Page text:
PMW 2017-067 by Kenneth L. Gentry, Jr.
There are several keys to interpreting the Book of Revelation. But the key key is that of John’s statement regarding the prophetic events being temporarlly near. When I discuss Revelation with folks I begin by urging them to read the first three verses. Once the shock wears off their faces, the gears in their head will often begin to turn.
Thus, the leading preterist evidence derives from John’s temporal delimitations, which he emphasizes by strategic placement, didactic assertion, frequent repetition, and careful variation.
He strategically places them twice in his introduction (1:1, 3) and five times in his conclusion (22:6, 7, 10, 12, 20), thereby bracketing the highly wrought drama within (4:1–22:6). In these didactic passages John employs two terms demanding preterism: tachos / tachu (1:1, cp. 22:7, 12, 20) and eggus (1:3; cp. 22:10). For example:
The Revelation of Jesus Christ, which God gave Him to show to His bond-servants, the things which must shortly [tachos] take place. . . . Blessed is he who reads and those who hear the words of the prophecy, and heed the things which are written in it; for the time is near [eggus]. (1:1a, 3)
John immediately impresses upon his reader the nearness of his prophetic events.
Lexicographers agree on the temporal significance of tachos in Revelation: The Baur-Arndt-Gingrich-Danker Lexicon (BAGD) notes that en tachei means: “soon, in a short time Lk 18:8; Ro 16:20; 1 Ti 3:14 v.1; Rv 1:1; 22:6; 1 Cl 65:1; shortly Ac 25:4.” Thayer offers the following range of meanings: “quickness, speed and quickly, shortly, speedily, soon,” listing Revelation 1:1 and 22:6 with the “speedily, soon” entries. Abbott-Smith concurs: 1:1 and 22:6 mean “quickly, speedily, soon.”
Navigating the Book of Revelation (by Ken Gentry)
Technical studies on key issues in Revelation, including the seven-sealed scroll, the cast out temple, Jewish persecution of Christianity, the Babylonian Harlot, and more.
See more study materials at: www.KennethGentry.com
Greek text editors F. J. A. Hort, Kurt Aland, and Howard Marshall agree. Hort translates it “shortly, soon.” Aland comments: “In the original text, the Greek work used is tachu, and this does not mean ‘soon,’ in the sense of ‘sometime,’ but rather ‘now,’ immediately.” Marshall cites Revelation 1:1 and 22:6 as evidence that the normal use of the phrase en tachei “suggest[s] that soon is the meaning.”
In fact, all English versions translate it either as: “soon” (NIV, RSV, Beck, NRSV, NAB, CEV), “shortly” (KJV, ASV, Weymouth, NEB, NASB, NKJV), or “very soon” (Moffatt, Phillips, Williams, TEV). Tachos obviously indicates temporal brevity elsewhere (e.g., Lk 18:8; Ac 12:7; Ro 16:20). The same is true of its related form tachus (Mt 5:25; Mk 9:39; Lk 15:22; cp. Rev 2:16; 3:11; 11:14; 22:7, 12, 20).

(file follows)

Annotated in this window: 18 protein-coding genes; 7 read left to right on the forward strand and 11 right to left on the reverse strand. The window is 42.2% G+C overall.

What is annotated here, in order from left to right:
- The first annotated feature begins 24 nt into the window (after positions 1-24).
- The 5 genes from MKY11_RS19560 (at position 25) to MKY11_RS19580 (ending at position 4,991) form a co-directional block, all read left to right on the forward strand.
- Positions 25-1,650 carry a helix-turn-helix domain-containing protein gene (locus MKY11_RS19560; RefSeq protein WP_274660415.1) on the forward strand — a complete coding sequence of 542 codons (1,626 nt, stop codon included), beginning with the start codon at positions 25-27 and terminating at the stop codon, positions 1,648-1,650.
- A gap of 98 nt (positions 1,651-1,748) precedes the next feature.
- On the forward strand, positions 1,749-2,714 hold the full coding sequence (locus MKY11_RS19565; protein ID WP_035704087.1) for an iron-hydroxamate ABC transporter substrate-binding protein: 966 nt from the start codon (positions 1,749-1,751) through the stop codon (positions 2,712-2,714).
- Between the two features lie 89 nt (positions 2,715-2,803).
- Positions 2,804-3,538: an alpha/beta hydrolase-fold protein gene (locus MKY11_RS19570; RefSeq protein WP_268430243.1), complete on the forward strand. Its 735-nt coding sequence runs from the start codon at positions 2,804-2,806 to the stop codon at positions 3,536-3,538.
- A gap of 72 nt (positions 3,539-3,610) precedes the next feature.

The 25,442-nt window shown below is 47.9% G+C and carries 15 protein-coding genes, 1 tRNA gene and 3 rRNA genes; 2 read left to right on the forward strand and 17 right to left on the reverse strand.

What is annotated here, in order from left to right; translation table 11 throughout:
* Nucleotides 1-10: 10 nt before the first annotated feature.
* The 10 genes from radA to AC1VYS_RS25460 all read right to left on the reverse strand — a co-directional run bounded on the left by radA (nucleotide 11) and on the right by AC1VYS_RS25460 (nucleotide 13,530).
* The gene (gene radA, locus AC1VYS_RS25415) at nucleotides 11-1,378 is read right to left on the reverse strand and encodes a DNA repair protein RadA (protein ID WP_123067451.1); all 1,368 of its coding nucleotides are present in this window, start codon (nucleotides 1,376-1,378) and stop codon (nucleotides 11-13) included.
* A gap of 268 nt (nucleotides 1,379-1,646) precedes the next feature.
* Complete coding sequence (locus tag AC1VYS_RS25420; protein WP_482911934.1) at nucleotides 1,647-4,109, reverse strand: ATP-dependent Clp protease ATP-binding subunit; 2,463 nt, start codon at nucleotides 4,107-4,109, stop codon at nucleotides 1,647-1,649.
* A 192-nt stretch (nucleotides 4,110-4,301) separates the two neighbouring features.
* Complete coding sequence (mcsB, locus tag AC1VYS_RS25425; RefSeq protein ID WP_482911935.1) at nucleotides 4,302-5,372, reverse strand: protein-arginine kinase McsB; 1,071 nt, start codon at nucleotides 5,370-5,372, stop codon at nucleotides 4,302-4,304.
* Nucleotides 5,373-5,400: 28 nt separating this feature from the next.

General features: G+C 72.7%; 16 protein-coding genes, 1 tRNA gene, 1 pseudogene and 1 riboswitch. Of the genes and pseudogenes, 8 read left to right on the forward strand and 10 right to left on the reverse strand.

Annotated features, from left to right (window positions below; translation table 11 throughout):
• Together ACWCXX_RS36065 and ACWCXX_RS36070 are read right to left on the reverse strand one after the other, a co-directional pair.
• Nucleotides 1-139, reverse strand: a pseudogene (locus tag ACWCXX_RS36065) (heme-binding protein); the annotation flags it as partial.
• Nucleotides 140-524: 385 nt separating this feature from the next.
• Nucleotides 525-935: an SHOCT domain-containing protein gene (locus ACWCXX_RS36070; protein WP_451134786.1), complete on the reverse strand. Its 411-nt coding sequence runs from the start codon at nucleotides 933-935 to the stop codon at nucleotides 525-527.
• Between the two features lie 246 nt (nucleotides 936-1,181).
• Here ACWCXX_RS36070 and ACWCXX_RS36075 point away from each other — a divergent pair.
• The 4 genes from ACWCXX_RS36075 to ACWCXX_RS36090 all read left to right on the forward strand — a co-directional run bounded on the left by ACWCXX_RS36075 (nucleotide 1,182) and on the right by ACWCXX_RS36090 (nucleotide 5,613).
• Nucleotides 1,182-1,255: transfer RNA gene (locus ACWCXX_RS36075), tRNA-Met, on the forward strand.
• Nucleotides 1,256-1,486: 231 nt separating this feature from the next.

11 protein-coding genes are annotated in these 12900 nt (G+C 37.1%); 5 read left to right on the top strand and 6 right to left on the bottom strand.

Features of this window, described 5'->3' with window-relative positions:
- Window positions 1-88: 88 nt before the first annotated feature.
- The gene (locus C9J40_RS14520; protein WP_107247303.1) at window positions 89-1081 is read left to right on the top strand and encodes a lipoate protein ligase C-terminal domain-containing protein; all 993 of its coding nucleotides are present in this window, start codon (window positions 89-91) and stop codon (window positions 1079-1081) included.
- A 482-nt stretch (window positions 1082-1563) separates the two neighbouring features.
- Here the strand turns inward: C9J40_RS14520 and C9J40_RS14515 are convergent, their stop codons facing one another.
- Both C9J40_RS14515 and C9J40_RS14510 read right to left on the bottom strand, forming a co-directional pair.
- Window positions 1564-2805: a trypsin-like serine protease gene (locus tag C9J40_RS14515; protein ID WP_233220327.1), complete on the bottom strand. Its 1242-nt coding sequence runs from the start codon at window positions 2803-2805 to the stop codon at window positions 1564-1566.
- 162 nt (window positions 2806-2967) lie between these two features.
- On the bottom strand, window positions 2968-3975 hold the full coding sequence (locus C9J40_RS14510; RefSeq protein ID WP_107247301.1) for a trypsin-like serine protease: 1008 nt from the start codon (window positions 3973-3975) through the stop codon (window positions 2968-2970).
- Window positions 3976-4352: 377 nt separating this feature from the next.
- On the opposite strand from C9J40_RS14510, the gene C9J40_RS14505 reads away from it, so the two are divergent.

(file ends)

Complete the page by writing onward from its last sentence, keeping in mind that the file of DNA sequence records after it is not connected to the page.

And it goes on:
This evidence is reinforced by John’s linking tachos with eggus in the same contexts, as if to provide a two-fold witness (1:1, 3; 22:6, 10). BAGD provides the following entry for eggus: “of time near a. of the future: kairos Mt 26:18; Rv 1:3; 22:10.” The other lexicons cited above concur. Theological Dictionary of the New Testament notes that the term means “temporally near at hand” and observes that “like the Synpt., Rev. uses eggus only as a term for the near coming of the kingdom of God. Thus we have ho gar kairos eggus in 1:3; cf. 22:10” (3:330, 331).
The various samples of eggus in the NT all agree: some relating spatial, others temporal nearness (Mt 24:32, 33; 26:18; 13:28, 29; Lk 19:11; 21:30, 31). And again, all translations of Revelation agree; all versions cited above have either “near” or “at hand.”
Blessed Is He Who Reads: A Primer on the Book of Revelation
By Larry E. Ball
A basic survey of Revelation from the preterist perspective.
It sees John as focusing on the destruction of Jerusalem and the temple in AD 70.
For more Christian studies see: www.KennethGentry.com
Perhaps the most interesting proof of the meaning of these terms is the various competing, innovative, counter-intuitive attempts to get around their obvious significance! Indeed, if these terms do not express temporal nearness, what terms could John have used to do so? I am firmly convinced John prophesies the fast approaching destruction of the Temple in A.D. 70.
Tagged: time indicators